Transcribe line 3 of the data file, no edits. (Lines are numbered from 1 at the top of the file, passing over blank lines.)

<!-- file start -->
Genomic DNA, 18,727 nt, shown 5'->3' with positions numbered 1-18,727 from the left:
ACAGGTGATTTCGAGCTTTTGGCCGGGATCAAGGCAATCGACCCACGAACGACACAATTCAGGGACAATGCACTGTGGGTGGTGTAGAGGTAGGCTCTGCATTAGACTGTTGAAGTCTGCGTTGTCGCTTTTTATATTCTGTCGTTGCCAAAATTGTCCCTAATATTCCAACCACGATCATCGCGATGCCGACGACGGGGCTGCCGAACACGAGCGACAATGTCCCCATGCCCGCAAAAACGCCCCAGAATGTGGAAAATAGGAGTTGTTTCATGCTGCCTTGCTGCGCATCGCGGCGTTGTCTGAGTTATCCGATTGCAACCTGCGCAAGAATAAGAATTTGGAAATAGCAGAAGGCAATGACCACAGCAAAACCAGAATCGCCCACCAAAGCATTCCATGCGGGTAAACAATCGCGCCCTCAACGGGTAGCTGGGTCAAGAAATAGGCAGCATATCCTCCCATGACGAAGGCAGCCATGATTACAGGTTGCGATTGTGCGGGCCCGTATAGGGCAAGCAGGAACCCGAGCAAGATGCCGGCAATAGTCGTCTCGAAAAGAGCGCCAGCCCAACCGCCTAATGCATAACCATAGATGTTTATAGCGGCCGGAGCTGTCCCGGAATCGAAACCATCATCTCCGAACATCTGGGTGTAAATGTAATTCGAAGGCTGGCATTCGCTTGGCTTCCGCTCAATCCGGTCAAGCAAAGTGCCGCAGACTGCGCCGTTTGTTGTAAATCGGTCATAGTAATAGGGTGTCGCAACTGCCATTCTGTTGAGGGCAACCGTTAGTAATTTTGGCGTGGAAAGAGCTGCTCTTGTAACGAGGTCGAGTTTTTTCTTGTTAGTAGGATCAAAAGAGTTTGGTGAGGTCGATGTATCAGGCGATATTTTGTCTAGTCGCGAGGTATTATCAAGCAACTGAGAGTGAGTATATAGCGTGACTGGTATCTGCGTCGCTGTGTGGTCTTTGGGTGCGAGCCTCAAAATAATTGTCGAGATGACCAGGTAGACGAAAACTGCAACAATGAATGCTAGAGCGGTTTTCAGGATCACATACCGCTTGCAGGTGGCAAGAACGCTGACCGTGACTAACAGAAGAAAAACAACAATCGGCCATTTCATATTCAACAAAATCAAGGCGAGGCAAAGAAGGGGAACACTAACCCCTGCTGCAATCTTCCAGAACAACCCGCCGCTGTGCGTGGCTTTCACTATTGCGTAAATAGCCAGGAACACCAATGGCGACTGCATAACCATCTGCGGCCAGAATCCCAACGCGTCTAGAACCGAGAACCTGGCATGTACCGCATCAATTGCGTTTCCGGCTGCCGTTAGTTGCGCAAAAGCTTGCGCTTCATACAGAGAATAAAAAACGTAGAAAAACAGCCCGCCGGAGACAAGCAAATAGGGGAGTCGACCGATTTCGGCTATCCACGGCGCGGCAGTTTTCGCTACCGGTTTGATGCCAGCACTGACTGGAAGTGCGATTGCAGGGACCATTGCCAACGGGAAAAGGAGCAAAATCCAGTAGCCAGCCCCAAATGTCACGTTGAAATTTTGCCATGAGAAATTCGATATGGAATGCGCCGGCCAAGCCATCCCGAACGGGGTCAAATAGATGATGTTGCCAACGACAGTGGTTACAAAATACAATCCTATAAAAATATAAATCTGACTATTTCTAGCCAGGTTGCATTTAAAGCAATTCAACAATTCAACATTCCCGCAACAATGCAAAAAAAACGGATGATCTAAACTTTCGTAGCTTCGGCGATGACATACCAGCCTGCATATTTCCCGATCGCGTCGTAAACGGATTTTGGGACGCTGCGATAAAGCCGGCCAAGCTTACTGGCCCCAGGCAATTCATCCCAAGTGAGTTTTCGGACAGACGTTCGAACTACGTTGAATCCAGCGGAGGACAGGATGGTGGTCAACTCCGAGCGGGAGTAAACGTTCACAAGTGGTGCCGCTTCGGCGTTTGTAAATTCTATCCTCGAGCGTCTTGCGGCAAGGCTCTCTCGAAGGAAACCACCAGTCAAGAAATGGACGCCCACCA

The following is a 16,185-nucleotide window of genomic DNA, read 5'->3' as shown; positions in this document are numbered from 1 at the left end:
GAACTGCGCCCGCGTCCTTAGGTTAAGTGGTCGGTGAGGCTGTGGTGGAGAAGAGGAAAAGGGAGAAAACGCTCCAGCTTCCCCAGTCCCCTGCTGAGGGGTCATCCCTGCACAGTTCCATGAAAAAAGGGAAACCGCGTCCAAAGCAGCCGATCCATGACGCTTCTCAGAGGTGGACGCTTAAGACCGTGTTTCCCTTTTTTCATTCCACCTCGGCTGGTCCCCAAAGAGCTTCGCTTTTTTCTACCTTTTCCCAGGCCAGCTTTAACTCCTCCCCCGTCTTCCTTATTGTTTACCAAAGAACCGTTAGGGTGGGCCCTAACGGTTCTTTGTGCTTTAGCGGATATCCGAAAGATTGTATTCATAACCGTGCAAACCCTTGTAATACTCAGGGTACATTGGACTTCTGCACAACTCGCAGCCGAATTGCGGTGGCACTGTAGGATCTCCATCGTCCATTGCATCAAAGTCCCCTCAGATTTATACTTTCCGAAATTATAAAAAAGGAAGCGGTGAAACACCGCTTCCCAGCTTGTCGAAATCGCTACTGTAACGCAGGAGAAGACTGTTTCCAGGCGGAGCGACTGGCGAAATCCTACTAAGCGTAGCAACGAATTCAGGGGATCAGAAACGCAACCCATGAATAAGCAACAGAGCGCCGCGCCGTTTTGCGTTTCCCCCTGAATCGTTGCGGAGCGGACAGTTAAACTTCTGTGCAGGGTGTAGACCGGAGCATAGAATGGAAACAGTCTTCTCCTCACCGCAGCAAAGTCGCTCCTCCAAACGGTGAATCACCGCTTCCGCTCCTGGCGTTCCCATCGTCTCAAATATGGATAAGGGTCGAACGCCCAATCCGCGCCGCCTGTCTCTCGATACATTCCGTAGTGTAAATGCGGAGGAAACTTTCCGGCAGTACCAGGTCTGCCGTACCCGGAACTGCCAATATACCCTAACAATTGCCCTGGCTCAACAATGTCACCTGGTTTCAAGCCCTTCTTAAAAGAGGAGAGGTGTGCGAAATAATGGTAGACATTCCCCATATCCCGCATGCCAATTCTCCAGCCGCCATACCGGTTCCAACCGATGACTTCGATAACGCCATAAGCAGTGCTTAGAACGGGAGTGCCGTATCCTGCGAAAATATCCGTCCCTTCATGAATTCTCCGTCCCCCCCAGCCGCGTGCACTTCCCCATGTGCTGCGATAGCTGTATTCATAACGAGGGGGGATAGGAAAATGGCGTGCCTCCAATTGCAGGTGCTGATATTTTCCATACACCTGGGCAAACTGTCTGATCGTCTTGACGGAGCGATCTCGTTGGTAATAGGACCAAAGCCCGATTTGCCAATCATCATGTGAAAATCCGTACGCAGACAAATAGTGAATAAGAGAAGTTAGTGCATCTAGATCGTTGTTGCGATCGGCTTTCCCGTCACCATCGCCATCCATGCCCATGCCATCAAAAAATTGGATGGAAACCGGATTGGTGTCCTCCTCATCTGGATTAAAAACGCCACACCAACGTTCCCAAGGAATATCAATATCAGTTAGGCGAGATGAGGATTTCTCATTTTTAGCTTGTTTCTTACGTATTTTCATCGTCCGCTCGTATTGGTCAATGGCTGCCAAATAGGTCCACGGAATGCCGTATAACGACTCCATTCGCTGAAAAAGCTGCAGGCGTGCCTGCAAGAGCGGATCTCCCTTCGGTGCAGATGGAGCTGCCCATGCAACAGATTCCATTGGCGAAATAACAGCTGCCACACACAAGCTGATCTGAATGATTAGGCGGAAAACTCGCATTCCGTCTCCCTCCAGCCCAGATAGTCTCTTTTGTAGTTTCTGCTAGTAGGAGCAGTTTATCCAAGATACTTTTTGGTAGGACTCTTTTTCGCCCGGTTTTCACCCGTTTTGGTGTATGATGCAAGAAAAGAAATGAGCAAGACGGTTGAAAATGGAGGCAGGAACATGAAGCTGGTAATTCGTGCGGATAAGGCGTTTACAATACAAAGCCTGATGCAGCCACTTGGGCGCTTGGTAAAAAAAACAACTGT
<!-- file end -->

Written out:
The following is a 16,185-nucleotide window of genomic DNA, read 5'->3' as shown; positions in this document are numbered from 1 at the left end: